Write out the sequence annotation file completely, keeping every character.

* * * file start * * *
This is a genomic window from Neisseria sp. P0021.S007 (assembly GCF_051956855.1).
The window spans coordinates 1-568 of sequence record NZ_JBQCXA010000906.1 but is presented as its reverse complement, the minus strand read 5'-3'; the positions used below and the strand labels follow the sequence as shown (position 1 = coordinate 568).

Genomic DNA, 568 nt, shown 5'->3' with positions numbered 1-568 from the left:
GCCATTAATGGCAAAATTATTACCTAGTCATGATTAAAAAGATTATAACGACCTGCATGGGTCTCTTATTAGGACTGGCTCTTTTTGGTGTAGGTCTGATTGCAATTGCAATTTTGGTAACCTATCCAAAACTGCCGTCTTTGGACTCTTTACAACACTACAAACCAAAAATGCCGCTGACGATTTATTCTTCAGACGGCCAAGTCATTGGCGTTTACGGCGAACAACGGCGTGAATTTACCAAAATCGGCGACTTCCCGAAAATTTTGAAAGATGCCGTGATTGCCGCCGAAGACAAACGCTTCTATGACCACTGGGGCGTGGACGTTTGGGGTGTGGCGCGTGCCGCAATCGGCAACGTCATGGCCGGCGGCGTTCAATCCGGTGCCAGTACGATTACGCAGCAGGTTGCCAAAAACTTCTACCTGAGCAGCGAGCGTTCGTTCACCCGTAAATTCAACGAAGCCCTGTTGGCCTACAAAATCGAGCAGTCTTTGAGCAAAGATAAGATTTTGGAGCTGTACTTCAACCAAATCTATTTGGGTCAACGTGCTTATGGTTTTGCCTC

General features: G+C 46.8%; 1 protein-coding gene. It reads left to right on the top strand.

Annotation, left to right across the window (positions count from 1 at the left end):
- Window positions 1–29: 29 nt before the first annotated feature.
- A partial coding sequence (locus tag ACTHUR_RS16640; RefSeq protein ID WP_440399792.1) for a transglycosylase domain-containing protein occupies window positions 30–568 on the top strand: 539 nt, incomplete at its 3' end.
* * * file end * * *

This is a genomic window from Neisseria sp. P0021.S007 (assembly GCF_051956855.1).
The window spans coordinates 1-568 of sequence record NZ_JBQCXA010000906.1 but is presented as its reverse complement, the minus strand read 5'-3'; the positions used below and the strand labels follow the sequence as shown (position 1 = coordinate 568).

Genomic DNA, 568 nt, shown 5'->3' with positions numbered 1-568 from the left:
GCCATTAATGGCAAAATTATTACCTAGTCATGATTAAAAAGATTATAACGACCTGCATGGGTCTCTTATTAGGACTGGCTCTTTTTGGTGTAGGTCTGATTGCAATTGCAATTTTGGTAACCTATCCAAAACTGCCGTCTTTGGACTCTTTACAACACTACAAACCAAAAATGCCGCTGACGATTTATTCTTCAGACGGCCAAGTCATTGGCGTTTACGGCGAACAACGGCGTGAATTTACCAAAATCGGCGACTTCCCGAAAATTTTGAAAGATGCCGTGATTGCCGCCGAAGACAAACGCTTCTATGACCACTGGGGCGTGGACGTTTGGGGTGTGGCGCGTGCCGCAATCGGCAACGTCATGGCCGGCGGCGTTCAATCCGGTGCCAGTACGATTACGCAGCAGGTTGCCAAAAACTTCTACCTGAGCAGCGAGCGTTCGTTCACCCGTAAATTCAACGAAGCCCTGTTGGCCTACAAAATCGAGCAGTCTTTGAGCAAAGATAAGATTTTGGAGCTGTACTTCAACCAAATCTATTTGGGTCAACGTGCTTATGGTTTTGCCTC

General features: G+C 46.8%; 1 protein-coding gene. It reads left to right on the top strand.

Annotation, left to right across the window (positions count from 1 at the left end):
- Window positions 1–29: 29 nt before the first annotated feature.
- A partial coding sequence (locus tag ACTHUR_RS16640; RefSeq protein ID WP_440399792.1) for a transglycosylase domain-containing protein occupies window positions 30–568 on the top strand: 539 nt, incomplete at its 3' end.